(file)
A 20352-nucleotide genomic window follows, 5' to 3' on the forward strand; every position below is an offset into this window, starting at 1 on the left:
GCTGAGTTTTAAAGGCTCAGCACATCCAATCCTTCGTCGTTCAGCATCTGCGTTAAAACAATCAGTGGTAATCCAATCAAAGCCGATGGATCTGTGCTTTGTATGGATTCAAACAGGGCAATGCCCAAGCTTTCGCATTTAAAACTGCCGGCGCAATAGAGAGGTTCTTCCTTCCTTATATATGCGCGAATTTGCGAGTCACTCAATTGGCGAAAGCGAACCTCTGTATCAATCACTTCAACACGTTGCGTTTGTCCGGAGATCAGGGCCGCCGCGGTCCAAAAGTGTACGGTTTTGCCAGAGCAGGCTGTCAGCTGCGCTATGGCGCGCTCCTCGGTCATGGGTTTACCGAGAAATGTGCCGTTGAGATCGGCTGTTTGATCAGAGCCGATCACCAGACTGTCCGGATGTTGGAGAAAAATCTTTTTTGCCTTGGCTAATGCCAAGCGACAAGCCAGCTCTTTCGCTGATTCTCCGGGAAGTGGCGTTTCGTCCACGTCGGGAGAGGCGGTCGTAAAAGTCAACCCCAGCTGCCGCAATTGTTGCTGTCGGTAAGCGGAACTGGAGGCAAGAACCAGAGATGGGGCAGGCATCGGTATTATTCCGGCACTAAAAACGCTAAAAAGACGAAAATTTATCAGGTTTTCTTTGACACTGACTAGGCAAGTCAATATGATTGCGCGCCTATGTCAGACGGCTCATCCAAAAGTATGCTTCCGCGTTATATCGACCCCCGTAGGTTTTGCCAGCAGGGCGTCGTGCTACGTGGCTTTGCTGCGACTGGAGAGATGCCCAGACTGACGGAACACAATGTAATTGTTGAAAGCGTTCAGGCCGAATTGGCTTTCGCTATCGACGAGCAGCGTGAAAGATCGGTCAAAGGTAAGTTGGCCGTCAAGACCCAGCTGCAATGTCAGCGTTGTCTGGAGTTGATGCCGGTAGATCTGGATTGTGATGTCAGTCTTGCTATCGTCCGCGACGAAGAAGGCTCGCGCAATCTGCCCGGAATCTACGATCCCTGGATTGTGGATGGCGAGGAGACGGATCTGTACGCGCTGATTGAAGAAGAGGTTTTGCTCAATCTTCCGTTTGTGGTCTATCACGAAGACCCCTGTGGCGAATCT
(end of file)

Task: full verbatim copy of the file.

A 20352-nucleotide genomic window follows, 5' to 3' on the forward strand; every position below is an offset into this window, starting at 1 on the left:
GCTGAGTTTTAAAGGCTCAGCACATCCAATCCTTCGTCGTTCAGCATCTGCGTTAAAACAATCAGTGGTAATCCAATCAAAGCCGATGGATCTGTGCTTTGTATGGATTCAAACAGGGCAATGCCCAAGCTTTCGCATTTAAAACTGCCGGCGCAATAGAGAGGTTCTTCCTTCCTTATATATGCGCGAATTTGCGAGTCACTCAATTGGCGAAAGCGAACCTCTGTATCAATCACTTCAACACGTTGCGTTTGTCCGGAGATCAGGGCCGCCGCGGTCCAAAAGTGTACGGTTTTGCCAGAGCAGGCTGTCAGCTGCGCTATGGCGCGCTCCTCGGTCATGGGTTTACCGAGAAATGTGCCGTTGAGATCGGCTGTTTGATCAGAGCCGATCACCAGACTGTCCGGATGTTGGAGAAAAATCTTTTTTGCCTTGGCTAATGCCAAGCGACAAGCCAGCTCTTTCGCTGATTCTCCGGGAAGTGGCGTTTCGTCCACGTCGGGAGAGGCGGTCGTAAAAGTCAACCCCAGCTGCCGCAATTGTTGCTGTCGGTAAGCGGAACTGGAGGCAAGAACCAGAGATGGGGCAGGCATCGGTATTATTCCGGCACTAAAAACGCTAAAAAGACGAAAATTTATCAGGTTTTCTTTGACACTGACTAGGCAAGTCAATATGATTGCGCGCCTATGTCAGACGGCTCATCCAAAAGTATGCTTCCGCGTTATATCGACCCCCGTAGGTTTTGCCAGCAGGGCGTCGTGCTACGTGGCTTTGCTGCGACTGGAGAGATGCCCAGACTGACGGAACACAATGTAATTGTTGAAAGCGTTCAGGCCGAATTGGCTTTCGCTATCGACGAGCAGCGTGAAAGATCGGTCAAAGGTAAGTTGGCCGTCAAGACCCAGCTGCAATGTCAGCGTTGTCTGGAGTTGATGCCGGTAGATCTGGATTGTGATGTCAGTCTTGCTATCGTCCGCGACGAAGAAGGCTCGCGCAATCTGCCCGGAATCTACGATCCCTGGATTGTGGATGGCGAGGAGACGGATCTGTACGCGCTGATTGAAGAAGAGGTTTTGCTCAATCTTCCGTTTGTGGTCTATCACGAAGACCCCTGTGGCGAATCT